January 16, 2004
Not Hooked On Classics

JC at Boston Confidential looks at the books that were recommended, and wonders why more classics weren't included. His weblog is incredibly well-written and is much recommended.

I have a strong love for the classics. When I went to college, I vowed to fill in the gaps of my education by reading at least part of a classic every day. In that way I fell in love with Thomas Hardy, Balzac and many others doomed to dusty bookshelves by the masses, not to mention poets. In a similar vein to JC's, I am amazed that I get funny looks when I take a break at lunch, visit the park, and draw a book of poetry out of my messenger bag. I even had one person ask me if poetry was still being written. As with all good things, seek, and ye shall find. I carry a book of poetry with me every day (currently James Tate's The Selected Poems) to fill in the odd moments when I don't have the time to read a story or a chapter, but am in the mood to savor something.

I appreciate all your recommendations, fiction, non-fiction, poetry, and especially graphic novels. I was surprised how many of the recommended books I've already read, but also glad to see that many interesting books are available and people are kind enough to share their love for the written word.

Posted by david on January 16, 2004
Comments

With all due respect to JC, I don't find it that incredulous that classics weren't mentioned. In fact, it's rather refreshing to see such a varied list of books and authors. After all, reading the contemporaries can be a gateway to the classics and vice versa. If you were to ask for suggested listening, how many people would list classical music?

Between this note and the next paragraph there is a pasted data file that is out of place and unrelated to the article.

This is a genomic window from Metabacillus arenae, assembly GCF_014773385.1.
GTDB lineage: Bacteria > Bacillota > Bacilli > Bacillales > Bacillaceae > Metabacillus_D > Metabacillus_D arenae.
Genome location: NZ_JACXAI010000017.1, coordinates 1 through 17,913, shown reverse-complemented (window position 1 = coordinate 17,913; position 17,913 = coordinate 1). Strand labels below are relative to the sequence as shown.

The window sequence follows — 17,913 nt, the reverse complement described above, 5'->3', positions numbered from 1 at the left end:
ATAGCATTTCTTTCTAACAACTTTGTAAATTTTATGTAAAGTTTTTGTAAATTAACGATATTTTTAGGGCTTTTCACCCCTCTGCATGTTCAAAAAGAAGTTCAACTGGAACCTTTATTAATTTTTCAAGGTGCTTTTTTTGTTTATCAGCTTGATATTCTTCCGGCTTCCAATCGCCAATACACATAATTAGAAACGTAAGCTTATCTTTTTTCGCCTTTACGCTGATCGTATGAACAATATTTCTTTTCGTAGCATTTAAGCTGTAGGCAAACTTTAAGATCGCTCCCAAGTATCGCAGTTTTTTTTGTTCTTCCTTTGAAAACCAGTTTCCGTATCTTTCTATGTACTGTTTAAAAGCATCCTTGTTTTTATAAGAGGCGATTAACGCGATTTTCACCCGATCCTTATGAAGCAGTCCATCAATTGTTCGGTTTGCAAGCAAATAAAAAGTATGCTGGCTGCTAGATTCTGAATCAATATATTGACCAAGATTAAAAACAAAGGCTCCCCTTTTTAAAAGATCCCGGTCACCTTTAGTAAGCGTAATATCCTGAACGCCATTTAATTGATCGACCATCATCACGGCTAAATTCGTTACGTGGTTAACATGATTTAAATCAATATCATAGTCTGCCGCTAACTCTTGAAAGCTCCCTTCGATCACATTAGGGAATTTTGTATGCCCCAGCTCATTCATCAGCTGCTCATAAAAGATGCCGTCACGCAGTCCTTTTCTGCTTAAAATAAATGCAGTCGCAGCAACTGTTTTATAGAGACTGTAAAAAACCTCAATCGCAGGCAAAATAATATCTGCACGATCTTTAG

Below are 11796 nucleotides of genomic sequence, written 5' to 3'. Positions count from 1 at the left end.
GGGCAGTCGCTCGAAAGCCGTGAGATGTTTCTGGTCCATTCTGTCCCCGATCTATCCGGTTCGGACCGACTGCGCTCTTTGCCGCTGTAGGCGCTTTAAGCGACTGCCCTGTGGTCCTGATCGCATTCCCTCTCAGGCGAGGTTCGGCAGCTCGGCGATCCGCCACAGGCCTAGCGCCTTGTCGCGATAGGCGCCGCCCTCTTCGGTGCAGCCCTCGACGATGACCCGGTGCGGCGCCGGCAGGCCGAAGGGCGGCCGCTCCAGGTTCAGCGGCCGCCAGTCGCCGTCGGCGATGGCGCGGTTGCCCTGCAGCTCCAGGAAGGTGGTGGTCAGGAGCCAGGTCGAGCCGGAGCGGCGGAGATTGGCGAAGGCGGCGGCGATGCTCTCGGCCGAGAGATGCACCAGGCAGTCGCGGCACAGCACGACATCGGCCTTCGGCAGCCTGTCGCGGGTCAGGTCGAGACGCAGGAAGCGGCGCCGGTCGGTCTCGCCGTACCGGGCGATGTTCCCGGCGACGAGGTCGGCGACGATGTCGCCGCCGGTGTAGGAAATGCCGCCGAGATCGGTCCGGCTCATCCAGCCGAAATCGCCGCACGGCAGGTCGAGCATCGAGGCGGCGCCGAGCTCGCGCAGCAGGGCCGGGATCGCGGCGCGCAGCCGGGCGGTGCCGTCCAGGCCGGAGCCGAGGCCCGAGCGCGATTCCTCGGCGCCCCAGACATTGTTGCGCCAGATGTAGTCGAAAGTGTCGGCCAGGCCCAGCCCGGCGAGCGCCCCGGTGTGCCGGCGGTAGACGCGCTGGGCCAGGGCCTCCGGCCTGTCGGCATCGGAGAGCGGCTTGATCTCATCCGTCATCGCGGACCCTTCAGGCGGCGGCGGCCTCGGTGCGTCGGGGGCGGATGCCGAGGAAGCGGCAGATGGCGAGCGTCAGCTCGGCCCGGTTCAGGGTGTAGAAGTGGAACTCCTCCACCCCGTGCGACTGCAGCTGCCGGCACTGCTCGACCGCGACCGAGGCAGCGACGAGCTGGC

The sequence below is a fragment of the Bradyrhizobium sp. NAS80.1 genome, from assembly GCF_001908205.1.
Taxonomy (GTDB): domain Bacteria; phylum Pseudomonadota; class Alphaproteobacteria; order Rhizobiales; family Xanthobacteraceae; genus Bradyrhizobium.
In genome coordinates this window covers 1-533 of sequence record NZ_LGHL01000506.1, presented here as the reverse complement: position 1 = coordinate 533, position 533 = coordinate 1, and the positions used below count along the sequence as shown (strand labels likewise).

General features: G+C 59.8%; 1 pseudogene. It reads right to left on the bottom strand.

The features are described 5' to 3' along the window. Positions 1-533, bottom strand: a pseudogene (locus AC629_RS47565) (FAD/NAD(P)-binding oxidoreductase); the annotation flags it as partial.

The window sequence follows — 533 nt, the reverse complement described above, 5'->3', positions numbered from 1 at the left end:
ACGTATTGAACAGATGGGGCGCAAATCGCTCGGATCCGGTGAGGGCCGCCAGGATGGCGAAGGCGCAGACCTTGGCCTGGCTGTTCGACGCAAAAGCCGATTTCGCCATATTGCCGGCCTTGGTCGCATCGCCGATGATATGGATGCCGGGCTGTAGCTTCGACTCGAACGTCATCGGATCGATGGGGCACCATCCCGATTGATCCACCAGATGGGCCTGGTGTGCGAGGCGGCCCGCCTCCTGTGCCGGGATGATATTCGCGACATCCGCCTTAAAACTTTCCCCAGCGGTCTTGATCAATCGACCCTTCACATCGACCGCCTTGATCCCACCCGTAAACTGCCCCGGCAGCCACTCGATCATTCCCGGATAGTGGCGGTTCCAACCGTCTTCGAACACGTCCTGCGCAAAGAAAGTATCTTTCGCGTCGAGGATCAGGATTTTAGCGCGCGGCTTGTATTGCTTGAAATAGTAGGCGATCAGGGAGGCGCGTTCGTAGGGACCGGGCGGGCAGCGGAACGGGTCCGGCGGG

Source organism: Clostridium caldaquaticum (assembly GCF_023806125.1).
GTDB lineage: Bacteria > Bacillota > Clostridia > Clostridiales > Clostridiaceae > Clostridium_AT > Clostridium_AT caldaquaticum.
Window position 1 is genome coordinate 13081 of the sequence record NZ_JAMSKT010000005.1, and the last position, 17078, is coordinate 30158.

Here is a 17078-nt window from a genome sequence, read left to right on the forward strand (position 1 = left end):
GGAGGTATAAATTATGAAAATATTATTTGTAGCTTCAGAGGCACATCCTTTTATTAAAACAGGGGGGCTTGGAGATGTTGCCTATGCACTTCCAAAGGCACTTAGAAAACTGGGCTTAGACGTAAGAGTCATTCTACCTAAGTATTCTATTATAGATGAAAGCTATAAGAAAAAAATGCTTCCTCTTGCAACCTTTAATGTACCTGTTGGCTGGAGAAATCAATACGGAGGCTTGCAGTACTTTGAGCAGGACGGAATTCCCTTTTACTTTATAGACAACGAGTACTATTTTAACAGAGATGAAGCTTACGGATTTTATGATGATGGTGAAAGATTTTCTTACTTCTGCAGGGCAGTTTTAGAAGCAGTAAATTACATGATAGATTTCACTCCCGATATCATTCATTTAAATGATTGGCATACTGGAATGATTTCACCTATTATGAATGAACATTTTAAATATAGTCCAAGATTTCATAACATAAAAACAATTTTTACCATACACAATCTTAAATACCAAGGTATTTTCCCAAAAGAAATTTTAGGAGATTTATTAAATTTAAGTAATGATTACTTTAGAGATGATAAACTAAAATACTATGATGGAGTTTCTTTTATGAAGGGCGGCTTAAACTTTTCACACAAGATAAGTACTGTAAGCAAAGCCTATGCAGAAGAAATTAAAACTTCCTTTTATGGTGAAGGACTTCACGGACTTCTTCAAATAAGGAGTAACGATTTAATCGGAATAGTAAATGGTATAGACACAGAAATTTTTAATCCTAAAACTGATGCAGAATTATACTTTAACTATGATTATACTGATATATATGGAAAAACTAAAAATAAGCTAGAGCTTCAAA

Posted by: Jeff on January 16, 2004 10:32 AM

Nice analogy, Jeff. A friend is broadening her music exposure this year, and I sent her a list of musicians I admire, and the list consisted entirely of musicians and composers from this century. I assumed that she was already familiar with anything older, a poor assumption in retrospect.

Posted by: david on January 16, 2004 10:53 AM

I can assure you that I wouldn't give you funny looks if I saw you reading a book of poetry in the park.

Posted by: kelly on January 16, 2004 11:41 AM

he kind of kills his own argument for me when he says he's assuming that on average modern literature is inferior. there's more of it, certainly, so does that mean because there are 100,000 books written a month, we should discount the 12 good ones, because a long long time ago 12 other good ones were written?

i also like the classical music comparison. no one i know would ever deny the skill and power of this music, but if we're reading this site we'd probably rather listen to guided by voices or the newest decemberists album. literature is often the same way.

Posted by: justin on January 16, 2004 04:28 PM

Just wanted to share a couple excellent reads I came across recently. For graphic novels, check out David Mack's "Kabuki" and F.C. Ware's "Jimmy Corrigan: The Smartest Kid On Earth". I'm also reading Nikos Kazantzakis' "Report To Greco" and am finding inspiration from it daily.

Posted by: Nicole on January 18, 2004 11:18 PM
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